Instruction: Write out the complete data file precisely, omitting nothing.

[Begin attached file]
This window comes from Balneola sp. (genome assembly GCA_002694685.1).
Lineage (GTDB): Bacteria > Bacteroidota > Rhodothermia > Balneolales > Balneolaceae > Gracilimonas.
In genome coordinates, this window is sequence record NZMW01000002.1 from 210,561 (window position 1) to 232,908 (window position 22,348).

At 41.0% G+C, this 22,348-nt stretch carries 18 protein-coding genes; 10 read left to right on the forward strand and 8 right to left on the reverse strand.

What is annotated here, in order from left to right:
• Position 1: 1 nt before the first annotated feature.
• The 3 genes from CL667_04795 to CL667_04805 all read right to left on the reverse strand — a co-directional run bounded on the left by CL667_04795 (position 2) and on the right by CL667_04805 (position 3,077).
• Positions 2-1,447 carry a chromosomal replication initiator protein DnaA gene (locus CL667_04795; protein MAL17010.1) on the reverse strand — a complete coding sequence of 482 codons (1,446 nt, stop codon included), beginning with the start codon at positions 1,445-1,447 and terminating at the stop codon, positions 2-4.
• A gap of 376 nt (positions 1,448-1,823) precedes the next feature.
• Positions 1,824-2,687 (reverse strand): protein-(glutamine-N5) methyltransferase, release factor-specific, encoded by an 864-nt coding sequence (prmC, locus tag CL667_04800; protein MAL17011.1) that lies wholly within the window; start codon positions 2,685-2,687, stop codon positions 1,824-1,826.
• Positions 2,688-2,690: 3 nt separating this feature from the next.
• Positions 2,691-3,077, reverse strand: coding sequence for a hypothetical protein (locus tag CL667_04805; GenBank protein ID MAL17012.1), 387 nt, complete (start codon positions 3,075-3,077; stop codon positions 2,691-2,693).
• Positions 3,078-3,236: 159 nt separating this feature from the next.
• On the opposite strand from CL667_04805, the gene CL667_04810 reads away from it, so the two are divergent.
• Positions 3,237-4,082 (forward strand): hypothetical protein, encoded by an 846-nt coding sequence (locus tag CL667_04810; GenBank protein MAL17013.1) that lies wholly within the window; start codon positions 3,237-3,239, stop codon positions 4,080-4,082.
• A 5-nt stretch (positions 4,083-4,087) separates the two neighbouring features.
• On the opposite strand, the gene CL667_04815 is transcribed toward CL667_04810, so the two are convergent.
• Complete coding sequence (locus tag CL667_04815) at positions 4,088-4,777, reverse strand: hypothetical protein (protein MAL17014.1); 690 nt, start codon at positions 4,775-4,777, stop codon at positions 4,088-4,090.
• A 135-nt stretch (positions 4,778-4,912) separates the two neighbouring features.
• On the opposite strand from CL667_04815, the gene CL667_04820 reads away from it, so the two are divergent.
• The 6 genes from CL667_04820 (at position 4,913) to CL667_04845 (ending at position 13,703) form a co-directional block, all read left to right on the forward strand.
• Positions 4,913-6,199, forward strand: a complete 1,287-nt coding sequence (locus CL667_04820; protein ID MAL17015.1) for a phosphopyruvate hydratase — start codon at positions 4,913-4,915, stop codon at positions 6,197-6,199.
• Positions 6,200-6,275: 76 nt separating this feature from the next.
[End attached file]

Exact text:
This window comes from Balneola sp. (genome assembly GCA_002694685.1).
Lineage (GTDB): Bacteria > Bacteroidota > Rhodothermia > Balneolales > Balneolaceae > Gracilimonas.
In genome coordinates, this window is sequence record NZMW01000002.1 from 210,561 (window position 1) to 232,908 (window position 22,348).

At 41.0% G+C, this 22,348-nt stretch carries 18 protein-coding genes; 10 read left to right on the forward strand and 8 right to left on the reverse strand.

What is annotated here, in order from left to right:
• Position 1: 1 nt before the first annotated feature.
• The 3 genes from CL667_04795 to CL667_04805 all read right to left on the reverse strand — a co-directional run bounded on the left by CL667_04795 (position 2) and on the right by CL667_04805 (position 3,077).
• Positions 2-1,447 carry a chromosomal replication initiator protein DnaA gene (locus CL667_04795; protein MAL17010.1) on the reverse strand — a complete coding sequence of 482 codons (1,446 nt, stop codon included), beginning with the start codon at positions 1,445-1,447 and terminating at the stop codon, positions 2-4.
• A gap of 376 nt (positions 1,448-1,823) precedes the next feature.
• Positions 1,824-2,687 (reverse strand): protein-(glutamine-N5) methyltransferase, release factor-specific, encoded by an 864-nt coding sequence (prmC, locus tag CL667_04800; protein MAL17011.1) that lies wholly within the window; start codon positions 2,685-2,687, stop codon positions 1,824-1,826.
• Positions 2,688-2,690: 3 nt separating this feature from the next.
• Positions 2,691-3,077, reverse strand: coding sequence for a hypothetical protein (locus tag CL667_04805; GenBank protein ID MAL17012.1), 387 nt, complete (start codon positions 3,075-3,077; stop codon positions 2,691-2,693).
• Positions 3,078-3,236: 159 nt separating this feature from the next.
• On the opposite strand from CL667_04805, the gene CL667_04810 reads away from it, so the two are divergent.
• Positions 3,237-4,082 (forward strand): hypothetical protein, encoded by an 846-nt coding sequence (locus tag CL667_04810; GenBank protein MAL17013.1) that lies wholly within the window; start codon positions 3,237-3,239, stop codon positions 4,080-4,082.
• A 5-nt stretch (positions 4,083-4,087) separates the two neighbouring features.
• On the opposite strand, the gene CL667_04815 is transcribed toward CL667_04810, so the two are convergent.
• Complete coding sequence (locus tag CL667_04815) at positions 4,088-4,777, reverse strand: hypothetical protein (protein MAL17014.1); 690 nt, start codon at positions 4,775-4,777, stop codon at positions 4,088-4,090.
• A 135-nt stretch (positions 4,778-4,912) separates the two neighbouring features.
• On the opposite strand from CL667_04815, the gene CL667_04820 reads away from it, so the two are divergent.
• The 6 genes from CL667_04820 (at position 4,913) to CL667_04845 (ending at position 13,703) form a co-directional block, all read left to right on the forward strand.
• Positions 4,913-6,199, forward strand: a complete 1,287-nt coding sequence (locus CL667_04820; protein ID MAL17015.1) for a phosphopyruvate hydratase — start codon at positions 4,913-4,915, stop codon at positions 6,197-6,199.
• Positions 6,200-6,275: 76 nt separating this feature from the next.